Imagine you’re sending a secret message to your friend. To make sure no one else reads it, you put it inside a special lock. Only your friend has the key to open that lock and read the message. When you visit a website with HTTPS, it means the website and your computer are talking in a secret code that only they understand.

Using HTTPS is of utmost importance for user experience and search engine optimization. It is a crucial component of Google’s Page Experience, positively impacting the overall user perception and interaction on a website. 

Furthermore, search engines bestow higher rankings on HTTPS sites, enhancing their visibility in search results. Failure to implement HTTPS may result in browser warnings, deterring users and potentially increasing bounce rates. 

For e-commerce, HTTPS is indispensable due to its compliance with security standards and the assurance it provides to users when making online transactions.

If your website still doesn’t have HTTPS, use Google’s guide to add it.

Intrusive Interstitials

Intrusive interstitials are these annoying big ads which you see on the webpages. They block what you’re trying to read or see on a website, and you have to wait for them to go away. It’s important to avoid them because they can be annoying and make it hard to enjoy the website. 

Just like you want to watch your TV show without interruptions, people want to read websites without big annoying ads in the way.

By steering clear of them, you provide a smoother experience, better interaction, and improved page loading, which aligns with Google’s Core Web Vitals. 

How to use Page Experience Report in Google Search Console

We now understand that the Page Experience Report tracks the quality of your sites based on these six metrics above. Let’s move to Google Search Console and see what we can do. 

When selecting Page Experience, two graphs display the number of good and bad links on mobile and desktop devices.

Below the charts are two blocks displaying the number of links with Core Web Vitals issues.

Feel free to click on them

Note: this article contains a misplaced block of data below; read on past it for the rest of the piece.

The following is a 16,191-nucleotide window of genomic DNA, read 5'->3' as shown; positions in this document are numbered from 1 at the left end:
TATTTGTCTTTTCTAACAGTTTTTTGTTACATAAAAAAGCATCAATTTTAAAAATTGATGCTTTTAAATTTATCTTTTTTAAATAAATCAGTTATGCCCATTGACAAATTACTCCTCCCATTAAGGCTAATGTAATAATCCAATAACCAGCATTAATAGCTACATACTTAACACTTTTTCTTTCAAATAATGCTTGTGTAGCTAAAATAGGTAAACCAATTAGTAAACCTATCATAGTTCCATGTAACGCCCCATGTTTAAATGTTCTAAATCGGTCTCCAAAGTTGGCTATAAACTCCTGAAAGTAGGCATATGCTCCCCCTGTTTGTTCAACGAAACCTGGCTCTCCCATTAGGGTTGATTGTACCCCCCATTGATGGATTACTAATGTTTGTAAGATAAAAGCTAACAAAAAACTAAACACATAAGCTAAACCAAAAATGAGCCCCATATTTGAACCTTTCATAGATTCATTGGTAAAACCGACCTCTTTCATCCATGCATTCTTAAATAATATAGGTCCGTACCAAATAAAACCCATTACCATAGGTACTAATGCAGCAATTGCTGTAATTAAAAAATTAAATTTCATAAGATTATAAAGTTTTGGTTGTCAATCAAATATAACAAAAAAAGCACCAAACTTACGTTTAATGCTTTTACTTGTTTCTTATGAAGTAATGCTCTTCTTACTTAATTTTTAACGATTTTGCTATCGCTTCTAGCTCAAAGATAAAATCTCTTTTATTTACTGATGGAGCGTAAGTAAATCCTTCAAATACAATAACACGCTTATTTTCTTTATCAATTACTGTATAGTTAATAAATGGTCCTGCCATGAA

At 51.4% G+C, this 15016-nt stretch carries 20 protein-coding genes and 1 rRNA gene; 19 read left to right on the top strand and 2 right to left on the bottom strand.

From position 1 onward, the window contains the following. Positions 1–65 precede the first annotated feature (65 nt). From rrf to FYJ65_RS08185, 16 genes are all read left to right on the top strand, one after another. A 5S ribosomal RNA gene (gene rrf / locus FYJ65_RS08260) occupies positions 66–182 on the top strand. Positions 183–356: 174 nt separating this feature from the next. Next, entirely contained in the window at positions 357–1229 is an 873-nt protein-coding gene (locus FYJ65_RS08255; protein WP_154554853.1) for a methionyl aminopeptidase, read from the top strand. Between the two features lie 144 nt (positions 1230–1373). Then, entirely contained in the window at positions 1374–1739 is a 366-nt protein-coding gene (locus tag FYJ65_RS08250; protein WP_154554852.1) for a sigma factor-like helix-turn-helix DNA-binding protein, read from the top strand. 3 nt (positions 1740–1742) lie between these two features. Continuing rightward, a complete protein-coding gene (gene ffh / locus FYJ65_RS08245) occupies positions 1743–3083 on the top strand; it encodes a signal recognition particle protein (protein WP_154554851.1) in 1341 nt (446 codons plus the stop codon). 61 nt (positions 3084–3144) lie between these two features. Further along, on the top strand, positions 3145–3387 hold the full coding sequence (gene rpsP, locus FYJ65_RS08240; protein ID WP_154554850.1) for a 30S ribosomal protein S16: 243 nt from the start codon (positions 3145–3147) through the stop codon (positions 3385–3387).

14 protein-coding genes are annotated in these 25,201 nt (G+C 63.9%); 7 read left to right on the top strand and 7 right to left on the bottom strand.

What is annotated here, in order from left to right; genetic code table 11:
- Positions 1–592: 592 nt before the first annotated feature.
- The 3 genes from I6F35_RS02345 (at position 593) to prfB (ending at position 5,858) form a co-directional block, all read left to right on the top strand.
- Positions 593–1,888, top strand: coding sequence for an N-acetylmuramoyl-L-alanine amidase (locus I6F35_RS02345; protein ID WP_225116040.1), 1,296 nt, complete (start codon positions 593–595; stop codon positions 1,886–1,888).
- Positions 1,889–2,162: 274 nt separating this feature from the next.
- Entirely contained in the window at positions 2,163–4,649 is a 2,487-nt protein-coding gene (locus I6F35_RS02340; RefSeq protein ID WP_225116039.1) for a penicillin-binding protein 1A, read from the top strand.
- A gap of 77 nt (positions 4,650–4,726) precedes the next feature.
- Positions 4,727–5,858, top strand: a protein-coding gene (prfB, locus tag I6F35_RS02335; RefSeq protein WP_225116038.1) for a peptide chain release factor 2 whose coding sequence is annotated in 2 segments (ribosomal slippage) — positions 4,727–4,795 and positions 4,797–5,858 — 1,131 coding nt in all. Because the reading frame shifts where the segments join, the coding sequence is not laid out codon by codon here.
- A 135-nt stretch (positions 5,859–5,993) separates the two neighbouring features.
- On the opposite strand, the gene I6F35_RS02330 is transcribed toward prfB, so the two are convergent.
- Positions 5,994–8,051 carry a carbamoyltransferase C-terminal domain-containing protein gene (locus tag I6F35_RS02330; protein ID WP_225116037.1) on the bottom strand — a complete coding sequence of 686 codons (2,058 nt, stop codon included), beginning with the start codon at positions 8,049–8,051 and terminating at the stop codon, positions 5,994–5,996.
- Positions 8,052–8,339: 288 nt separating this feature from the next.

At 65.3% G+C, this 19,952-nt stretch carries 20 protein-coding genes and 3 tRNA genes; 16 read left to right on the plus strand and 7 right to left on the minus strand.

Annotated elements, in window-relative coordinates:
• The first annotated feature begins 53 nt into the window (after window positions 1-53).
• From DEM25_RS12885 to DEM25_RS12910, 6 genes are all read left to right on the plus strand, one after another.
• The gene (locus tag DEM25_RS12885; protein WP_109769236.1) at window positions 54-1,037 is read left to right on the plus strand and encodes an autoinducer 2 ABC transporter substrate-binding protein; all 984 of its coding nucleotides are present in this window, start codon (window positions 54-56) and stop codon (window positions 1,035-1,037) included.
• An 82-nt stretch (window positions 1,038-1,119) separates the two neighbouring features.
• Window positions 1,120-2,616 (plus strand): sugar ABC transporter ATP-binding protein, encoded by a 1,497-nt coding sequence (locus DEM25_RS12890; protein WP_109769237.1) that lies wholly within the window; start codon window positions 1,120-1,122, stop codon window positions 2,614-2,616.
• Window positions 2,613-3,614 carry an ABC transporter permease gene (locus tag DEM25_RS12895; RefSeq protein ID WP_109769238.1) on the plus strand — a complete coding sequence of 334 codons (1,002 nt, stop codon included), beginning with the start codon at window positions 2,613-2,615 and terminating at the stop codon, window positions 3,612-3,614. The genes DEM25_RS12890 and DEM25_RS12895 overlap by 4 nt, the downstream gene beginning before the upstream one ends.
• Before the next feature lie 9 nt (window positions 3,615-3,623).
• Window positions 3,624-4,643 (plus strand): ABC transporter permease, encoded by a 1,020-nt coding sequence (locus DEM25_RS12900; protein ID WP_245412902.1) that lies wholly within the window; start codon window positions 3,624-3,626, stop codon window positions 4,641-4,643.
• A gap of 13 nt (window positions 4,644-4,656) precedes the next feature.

In the Core Web Vitals block, we can see all the links in three categories:

  • Poor
  • Need Improvement 
  • Good

Also, we see the timeline and can track when link problems began.

Below the graph, we can understand Why URLs aren’t considered good and see issues that we must fix.

When we click on an issue, a timeline graph appears. Below that, we can access the URL group with problematic pages. To learn more about URL groups, read this Google Guide.

Using information from the Core Web Vitals report, you can improve the Page Experience ranking factor and enhance the user experience of your website.

The last block of Page Experience is Mobile Usability. Clicking on it, you will see another graph that shows the number of usable links on mobile devices.

If there are any problems with your site, at the bottom, you will see why pages aren’t usable on mobile.

Prepare for changes coming in March 2024

We’ve told you all the current data regarding the Page Experience Report in Google Search Console, but there are changes ahead. One of them will be INP, which will replace FID as a part of Core Web Vitals in March 2024. 

Note: Until then, INP is not a part of Core Web Vitals. Search Console reports INP data to help you prepare.

What is INP?

INP (Interaction to Next Paint): A metric that assesses a page’s overall responsiveness to user interactions by observing the time that it takes for the page to respond to all click, tap, and keyboard interactions that occur throughout the lifespan of a user’s visit to a page. The final INP value is the longest interaction observed, ignoring outliers. 


The metrics we’ve explored – Core Web Vitals, mobile-friendliness, security via HTTPS, and the battle against intrusive interstitials – are your trusty allies.

Remember that the Page Experience Report isn’t just a static tool; it’s a roadmap to optimization. Monitor, analyze, and adapt as you march toward a site that not only wows visitors but also secures its place in the ever-competitive search engine arena.

Stay tuned for the upcoming transformation in March 2024, where Interaction to Next Paint (INP) steps into the Core Web Vitals spotlight.